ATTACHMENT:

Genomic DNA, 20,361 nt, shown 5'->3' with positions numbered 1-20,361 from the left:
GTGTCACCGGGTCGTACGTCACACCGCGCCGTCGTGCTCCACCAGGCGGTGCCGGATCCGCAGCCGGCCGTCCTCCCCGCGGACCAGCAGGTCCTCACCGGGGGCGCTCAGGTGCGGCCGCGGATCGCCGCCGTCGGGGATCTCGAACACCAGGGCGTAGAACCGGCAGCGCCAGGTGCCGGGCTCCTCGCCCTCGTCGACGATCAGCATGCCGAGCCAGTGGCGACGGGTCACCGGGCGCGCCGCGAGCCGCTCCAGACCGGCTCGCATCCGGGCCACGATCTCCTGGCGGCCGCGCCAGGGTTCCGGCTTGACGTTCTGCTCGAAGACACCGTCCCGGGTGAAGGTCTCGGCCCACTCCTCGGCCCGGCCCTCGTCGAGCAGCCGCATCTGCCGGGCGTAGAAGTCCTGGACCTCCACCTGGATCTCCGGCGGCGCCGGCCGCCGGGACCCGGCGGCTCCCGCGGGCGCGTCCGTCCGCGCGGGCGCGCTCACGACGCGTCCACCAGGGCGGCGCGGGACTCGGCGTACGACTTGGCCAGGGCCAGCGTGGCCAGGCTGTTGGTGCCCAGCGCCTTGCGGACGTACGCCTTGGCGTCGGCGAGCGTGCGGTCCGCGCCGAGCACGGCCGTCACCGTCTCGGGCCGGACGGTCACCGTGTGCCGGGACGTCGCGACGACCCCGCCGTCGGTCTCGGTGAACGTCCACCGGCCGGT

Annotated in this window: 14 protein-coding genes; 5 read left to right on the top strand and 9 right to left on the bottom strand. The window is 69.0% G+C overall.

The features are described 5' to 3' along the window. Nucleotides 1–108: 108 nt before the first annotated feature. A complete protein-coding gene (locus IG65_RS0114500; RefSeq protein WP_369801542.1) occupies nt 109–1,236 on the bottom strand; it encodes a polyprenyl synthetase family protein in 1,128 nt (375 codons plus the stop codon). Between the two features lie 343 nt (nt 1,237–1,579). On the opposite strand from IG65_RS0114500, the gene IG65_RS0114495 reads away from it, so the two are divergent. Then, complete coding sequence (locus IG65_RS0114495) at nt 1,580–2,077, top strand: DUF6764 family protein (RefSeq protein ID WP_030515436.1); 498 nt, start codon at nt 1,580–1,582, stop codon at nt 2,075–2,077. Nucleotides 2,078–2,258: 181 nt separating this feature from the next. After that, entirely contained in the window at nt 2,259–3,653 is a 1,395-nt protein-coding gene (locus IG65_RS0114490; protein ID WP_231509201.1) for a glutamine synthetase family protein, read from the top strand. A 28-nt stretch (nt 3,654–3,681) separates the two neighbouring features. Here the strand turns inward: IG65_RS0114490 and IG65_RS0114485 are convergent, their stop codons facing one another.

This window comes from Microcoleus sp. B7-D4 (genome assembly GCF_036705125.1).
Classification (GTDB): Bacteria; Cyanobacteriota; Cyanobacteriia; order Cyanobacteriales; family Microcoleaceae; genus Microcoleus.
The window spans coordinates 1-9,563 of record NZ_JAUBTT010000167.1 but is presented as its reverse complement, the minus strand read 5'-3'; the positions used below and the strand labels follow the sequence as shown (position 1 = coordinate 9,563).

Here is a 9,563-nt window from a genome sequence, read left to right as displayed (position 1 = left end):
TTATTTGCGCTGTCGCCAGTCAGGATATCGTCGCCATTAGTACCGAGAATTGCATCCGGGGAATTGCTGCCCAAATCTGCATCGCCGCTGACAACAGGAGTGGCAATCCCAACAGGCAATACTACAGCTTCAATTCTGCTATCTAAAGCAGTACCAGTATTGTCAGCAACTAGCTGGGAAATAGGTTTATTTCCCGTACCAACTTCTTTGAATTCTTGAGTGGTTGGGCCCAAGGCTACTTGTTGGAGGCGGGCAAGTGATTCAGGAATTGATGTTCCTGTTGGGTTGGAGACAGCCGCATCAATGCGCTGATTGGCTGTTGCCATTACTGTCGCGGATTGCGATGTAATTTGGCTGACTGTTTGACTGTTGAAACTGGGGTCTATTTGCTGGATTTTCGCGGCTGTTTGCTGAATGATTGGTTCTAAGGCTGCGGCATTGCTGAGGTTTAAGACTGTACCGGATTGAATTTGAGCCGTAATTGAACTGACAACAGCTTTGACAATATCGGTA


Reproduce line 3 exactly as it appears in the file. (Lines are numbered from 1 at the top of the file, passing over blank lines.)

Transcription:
Annotated in this window: 14 protein-coding genes; 5 read left to right on the top strand and 9 right to left on the bottom strand. The window is 69.0% G+C overall.